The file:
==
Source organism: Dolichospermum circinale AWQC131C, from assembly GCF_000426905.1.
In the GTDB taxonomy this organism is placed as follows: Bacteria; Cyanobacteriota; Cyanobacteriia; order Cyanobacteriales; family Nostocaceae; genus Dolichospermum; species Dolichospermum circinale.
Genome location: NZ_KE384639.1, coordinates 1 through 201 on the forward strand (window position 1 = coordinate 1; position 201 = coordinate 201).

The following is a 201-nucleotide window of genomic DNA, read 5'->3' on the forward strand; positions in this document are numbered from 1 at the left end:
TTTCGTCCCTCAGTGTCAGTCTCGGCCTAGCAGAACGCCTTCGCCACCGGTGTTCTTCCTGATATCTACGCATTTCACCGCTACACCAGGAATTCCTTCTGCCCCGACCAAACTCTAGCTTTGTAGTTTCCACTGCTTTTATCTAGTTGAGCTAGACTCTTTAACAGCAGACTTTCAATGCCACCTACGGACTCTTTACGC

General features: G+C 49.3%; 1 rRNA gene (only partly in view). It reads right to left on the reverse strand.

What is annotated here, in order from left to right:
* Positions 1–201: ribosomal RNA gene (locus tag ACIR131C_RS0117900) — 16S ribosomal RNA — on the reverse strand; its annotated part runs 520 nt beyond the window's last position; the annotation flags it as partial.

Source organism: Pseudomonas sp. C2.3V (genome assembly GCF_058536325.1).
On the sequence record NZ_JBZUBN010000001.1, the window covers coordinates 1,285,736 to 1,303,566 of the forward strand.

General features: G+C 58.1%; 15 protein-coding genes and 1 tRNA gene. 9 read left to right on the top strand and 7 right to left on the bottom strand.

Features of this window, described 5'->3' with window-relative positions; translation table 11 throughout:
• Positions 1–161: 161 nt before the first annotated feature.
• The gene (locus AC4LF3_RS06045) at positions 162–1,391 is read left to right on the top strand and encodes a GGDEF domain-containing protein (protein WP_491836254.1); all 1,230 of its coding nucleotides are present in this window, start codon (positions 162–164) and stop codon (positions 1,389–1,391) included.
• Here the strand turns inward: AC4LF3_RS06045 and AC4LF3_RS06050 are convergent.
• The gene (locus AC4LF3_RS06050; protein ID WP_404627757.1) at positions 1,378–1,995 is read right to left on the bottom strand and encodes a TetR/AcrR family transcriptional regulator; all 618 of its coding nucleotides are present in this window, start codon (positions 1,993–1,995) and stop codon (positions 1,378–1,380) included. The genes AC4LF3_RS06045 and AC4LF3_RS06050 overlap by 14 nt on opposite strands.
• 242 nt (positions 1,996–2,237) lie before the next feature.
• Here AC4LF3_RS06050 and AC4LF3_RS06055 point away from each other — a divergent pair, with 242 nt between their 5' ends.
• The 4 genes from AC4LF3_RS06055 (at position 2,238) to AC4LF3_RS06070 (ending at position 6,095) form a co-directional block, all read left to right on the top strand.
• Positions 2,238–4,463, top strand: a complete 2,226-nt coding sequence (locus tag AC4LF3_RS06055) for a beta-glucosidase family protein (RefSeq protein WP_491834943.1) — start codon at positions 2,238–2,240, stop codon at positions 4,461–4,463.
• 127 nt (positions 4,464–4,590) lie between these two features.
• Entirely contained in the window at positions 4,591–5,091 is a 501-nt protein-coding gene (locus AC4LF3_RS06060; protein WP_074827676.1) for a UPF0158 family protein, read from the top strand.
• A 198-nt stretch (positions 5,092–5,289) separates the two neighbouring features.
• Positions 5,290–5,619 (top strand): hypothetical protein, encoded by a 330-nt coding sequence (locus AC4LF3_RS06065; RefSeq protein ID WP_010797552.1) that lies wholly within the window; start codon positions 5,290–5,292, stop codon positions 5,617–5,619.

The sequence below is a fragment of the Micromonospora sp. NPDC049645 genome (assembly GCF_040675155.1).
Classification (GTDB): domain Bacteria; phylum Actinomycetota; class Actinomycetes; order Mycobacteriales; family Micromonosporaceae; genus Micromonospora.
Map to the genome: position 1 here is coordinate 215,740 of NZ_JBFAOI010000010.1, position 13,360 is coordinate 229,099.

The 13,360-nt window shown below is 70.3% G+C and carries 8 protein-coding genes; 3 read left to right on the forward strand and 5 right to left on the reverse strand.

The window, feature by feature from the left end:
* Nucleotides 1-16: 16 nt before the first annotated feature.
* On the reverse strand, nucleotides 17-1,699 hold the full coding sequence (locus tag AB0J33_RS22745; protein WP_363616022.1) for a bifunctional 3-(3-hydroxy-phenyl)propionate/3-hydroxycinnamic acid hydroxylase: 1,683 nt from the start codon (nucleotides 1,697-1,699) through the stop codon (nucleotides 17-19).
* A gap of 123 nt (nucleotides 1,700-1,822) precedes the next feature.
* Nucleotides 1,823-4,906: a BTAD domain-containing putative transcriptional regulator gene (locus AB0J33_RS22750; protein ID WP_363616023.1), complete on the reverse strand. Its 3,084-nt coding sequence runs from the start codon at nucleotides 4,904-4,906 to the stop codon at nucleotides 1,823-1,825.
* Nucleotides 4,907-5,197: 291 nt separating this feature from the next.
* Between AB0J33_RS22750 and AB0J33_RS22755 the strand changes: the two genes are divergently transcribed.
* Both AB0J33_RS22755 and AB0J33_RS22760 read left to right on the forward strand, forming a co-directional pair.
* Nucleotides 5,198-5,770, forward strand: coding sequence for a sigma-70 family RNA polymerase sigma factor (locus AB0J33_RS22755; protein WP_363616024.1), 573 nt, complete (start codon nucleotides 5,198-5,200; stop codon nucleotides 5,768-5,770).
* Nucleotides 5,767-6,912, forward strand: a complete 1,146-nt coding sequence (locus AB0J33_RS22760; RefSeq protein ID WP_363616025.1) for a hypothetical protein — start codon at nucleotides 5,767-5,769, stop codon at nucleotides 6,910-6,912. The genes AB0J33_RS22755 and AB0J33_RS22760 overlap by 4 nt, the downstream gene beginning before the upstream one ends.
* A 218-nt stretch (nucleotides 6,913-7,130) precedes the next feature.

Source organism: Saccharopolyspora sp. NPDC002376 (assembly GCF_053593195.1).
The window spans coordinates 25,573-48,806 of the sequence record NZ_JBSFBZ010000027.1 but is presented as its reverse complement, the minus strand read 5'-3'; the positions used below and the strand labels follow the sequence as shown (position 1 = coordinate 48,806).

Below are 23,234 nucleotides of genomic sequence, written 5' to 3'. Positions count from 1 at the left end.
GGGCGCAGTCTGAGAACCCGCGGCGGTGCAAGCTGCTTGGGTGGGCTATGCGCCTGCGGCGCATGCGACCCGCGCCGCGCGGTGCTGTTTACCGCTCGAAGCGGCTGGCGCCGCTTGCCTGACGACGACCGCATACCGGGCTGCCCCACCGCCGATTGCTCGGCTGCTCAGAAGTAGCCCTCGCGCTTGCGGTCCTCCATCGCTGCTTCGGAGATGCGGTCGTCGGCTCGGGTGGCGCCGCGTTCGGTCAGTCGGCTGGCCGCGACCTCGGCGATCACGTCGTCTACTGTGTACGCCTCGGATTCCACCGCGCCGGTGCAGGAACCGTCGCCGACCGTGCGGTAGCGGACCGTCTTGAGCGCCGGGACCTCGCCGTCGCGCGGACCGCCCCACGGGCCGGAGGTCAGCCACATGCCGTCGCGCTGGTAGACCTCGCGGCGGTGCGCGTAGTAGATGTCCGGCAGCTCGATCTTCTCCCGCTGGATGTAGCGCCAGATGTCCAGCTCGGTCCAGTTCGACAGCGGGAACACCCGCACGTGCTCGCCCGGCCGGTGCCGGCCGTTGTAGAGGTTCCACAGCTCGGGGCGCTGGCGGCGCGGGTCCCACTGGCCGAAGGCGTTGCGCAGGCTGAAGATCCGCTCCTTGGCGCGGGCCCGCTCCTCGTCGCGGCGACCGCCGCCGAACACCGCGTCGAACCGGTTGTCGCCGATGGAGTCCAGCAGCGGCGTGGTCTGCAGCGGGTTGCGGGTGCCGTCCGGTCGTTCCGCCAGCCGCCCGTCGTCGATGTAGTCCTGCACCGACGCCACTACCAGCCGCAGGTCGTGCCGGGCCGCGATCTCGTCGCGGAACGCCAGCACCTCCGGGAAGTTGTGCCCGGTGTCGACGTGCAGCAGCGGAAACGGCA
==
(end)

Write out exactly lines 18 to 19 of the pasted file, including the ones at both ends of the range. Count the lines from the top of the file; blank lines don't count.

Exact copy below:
• Here AC4LF3_RS06050 and AC4LF3_RS06055 point away from each other — a divergent pair, with 242 nt between their 5' ends.
• The 4 genes from AC4LF3_RS06055 (at position 2,238) to AC4LF3_RS06070 (ending at position 6,095) form a co-directional block, all read left to right on the top strand.